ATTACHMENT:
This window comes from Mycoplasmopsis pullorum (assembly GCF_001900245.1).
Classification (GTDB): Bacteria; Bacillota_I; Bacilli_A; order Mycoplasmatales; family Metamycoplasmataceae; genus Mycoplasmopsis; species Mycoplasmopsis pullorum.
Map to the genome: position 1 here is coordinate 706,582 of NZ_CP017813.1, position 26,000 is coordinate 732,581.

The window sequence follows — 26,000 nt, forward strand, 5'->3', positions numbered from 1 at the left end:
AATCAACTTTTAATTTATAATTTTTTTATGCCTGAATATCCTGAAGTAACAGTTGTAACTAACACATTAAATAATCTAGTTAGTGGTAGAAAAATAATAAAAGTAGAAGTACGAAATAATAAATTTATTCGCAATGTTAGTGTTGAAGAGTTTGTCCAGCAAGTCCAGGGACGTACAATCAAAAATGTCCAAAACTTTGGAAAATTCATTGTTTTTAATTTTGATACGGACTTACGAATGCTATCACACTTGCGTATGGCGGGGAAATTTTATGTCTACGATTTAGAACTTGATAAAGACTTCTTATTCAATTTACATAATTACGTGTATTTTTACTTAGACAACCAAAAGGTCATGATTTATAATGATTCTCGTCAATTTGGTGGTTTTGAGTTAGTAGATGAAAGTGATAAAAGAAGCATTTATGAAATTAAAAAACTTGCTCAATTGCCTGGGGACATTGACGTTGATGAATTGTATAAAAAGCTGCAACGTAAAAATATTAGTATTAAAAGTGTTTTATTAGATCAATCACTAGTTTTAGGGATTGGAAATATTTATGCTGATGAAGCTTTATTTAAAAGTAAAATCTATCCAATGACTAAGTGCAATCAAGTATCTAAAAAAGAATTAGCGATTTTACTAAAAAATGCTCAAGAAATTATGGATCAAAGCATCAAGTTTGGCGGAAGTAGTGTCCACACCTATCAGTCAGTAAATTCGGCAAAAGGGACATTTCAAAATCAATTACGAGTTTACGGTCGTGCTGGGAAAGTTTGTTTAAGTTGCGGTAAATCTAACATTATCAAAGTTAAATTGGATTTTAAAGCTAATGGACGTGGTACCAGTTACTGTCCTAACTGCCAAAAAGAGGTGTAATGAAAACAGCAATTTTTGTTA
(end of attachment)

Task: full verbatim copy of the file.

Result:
This window comes from Mycoplasmopsis pullorum (assembly GCF_001900245.1).
Classification (GTDB): Bacteria; Bacillota_I; Bacilli_A; order Mycoplasmatales; family Metamycoplasmataceae; genus Mycoplasmopsis; species Mycoplasmopsis pullorum.
Map to the genome: position 1 here is coordinate 706,582 of NZ_CP017813.1, position 26,000 is coordinate 732,581.

The window sequence follows — 26,000 nt, forward strand, 5'->3', positions numbered from 1 at the left end:
AATCAACTTTTAATTTATAATTTTTTTATGCCTGAATATCCTGAAGTAACAGTTGTAACTAACACATTAAATAATCTAGTTAGTGGTAGAAAAATAATAAAAGTAGAAGTACGAAATAATAAATTTATTCGCAATGTTAGTGTTGAAGAGTTTGTCCAGCAAGTCCAGGGACGTACAATCAAAAATGTCCAAAACTTTGGAAAATTCATTGTTTTTAATTTTGATACGGACTTACGAATGCTATCACACTTGCGTATGGCGGGGAAATTTTATGTCTACGATTTAGAACTTGATAAAGACTTCTTATTCAATTTACATAATTACGTGTATTTTTACTTAGACAACCAAAAGGTCATGATTTATAATGATTCTCGTCAATTTGGTGGTTTTGAGTTAGTAGATGAAAGTGATAAAAGAAGCATTTATGAAATTAAAAAACTTGCTCAATTGCCTGGGGACATTGACGTTGATGAATTGTATAAAAAGCTGCAACGTAAAAATATTAGTATTAAAAGTGTTTTATTAGATCAATCACTAGTTTTAGGGATTGGAAATATTTATGCTGATGAAGCTTTATTTAAAAGTAAAATCTATCCAATGACTAAGTGCAATCAAGTATCTAAAAAAGAATTAGCGATTTTACTAAAAAATGCTCAAGAAATTATGGATCAAAGCATCAAGTTTGGCGGAAGTAGTGTCCACACCTATCAGTCAGTAAATTCGGCAAAAGGGACATTTCAAAATCAATTACGAGTTTACGGTCGTGCTGGGAAAGTTTGTTTAAGTTGCGGTAAATCTAACATTATCAAAGTTAAATTGGATTTTAAAGCTAATGGACGTGGTACCAGTTACTGTCCTAACTGCCAAAAAGAGGTGTAATGAAAACAGCAATTTTTGTTA